I think this little contretemps needs to be considered in light of the big essay that Ezra Klein wrote to launch Vox, “How Politics Makes Us Stupid.” Here too we find a strong argument based on what turns out to be, as Caleb Crain pointed out, a simple and straightforward misreading of the data. But Klein has made no corrections, and as far as I can discover, there’s no acknowledgement on the Vox site of Crain’s challenge.

That “as far as I can discover” is perhaps the most important point of all. Vox doesn’t have comments. There is no “letters to the editor” page. Vox has no ombudsman. You can email or tweet at its writers, but they’re free to ignore you, and who knows if the editors see any of those communications? The site has no contact page that I can find. There’s not even a search box on the site: you have to use Google to find articles. Basically, is a black box. Now, for the “card stacks” there is apparently some kind of correction model in place — but if for card stacks why not for articles? There seems to be no policy here, and only one person — the superb tech journalist Timothy B. Lee — whom I’ve seen responding to corrections. (He’s the one who let Matt Novak and me know about the changes made to the article I refer to at the beginning of this post. If others at Vox are doing this, please let me know in the comments.)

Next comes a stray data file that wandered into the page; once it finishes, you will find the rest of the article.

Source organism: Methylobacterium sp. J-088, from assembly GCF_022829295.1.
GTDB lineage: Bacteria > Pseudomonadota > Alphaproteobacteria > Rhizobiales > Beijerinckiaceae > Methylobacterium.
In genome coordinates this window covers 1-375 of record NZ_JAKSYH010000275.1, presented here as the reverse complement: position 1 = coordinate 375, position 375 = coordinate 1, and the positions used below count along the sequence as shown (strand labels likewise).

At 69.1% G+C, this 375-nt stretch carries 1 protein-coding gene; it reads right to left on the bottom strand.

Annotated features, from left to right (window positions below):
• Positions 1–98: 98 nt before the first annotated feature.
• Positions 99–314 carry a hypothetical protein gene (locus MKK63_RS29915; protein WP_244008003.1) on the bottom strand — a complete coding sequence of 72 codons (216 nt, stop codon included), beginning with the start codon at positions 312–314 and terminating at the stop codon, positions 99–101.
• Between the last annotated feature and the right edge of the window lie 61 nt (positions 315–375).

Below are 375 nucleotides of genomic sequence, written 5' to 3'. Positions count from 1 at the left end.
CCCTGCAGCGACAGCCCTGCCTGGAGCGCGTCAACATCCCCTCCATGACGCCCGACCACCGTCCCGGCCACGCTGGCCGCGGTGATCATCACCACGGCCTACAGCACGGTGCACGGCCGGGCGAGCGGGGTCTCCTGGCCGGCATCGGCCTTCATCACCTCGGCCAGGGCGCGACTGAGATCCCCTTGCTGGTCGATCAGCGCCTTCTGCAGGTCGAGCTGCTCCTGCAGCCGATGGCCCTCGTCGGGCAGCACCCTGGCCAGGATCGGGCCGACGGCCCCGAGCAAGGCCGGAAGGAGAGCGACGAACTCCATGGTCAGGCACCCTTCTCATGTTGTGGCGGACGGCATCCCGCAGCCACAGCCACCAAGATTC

Klein has said repeatedly — see this interview for instance — that he wants to use Vox to explain the news to people, which is cool, but the explainer model coupled with the strong discouragement of feedback sends a pretty clear message: We know, we tell, you listen.

Contrast that attitude to the the model the venerable New York Times says it wants to follow in its new endeavor, called The Upshot.

Perhaps most important, we want The Upshot to feel like a collaboration between journalists and readers. We will often publish the details behind our reporting — such as the data for our inequality project or the computer code for our Senate forecasting model — and we hope that readers will find angles we did not. We also want to get story assignments from you: Tell us what data you think deserves exploration. Tell us which parts of the news you do not understand as well as you’d like.

The staff of The Upshot is filled with people who love to learn new things. That’s why we became journalists. We consider it a great privilege to be able to delve into today’s biggest news stories and then report back to you with what we’ve found. We look forward to the conversation.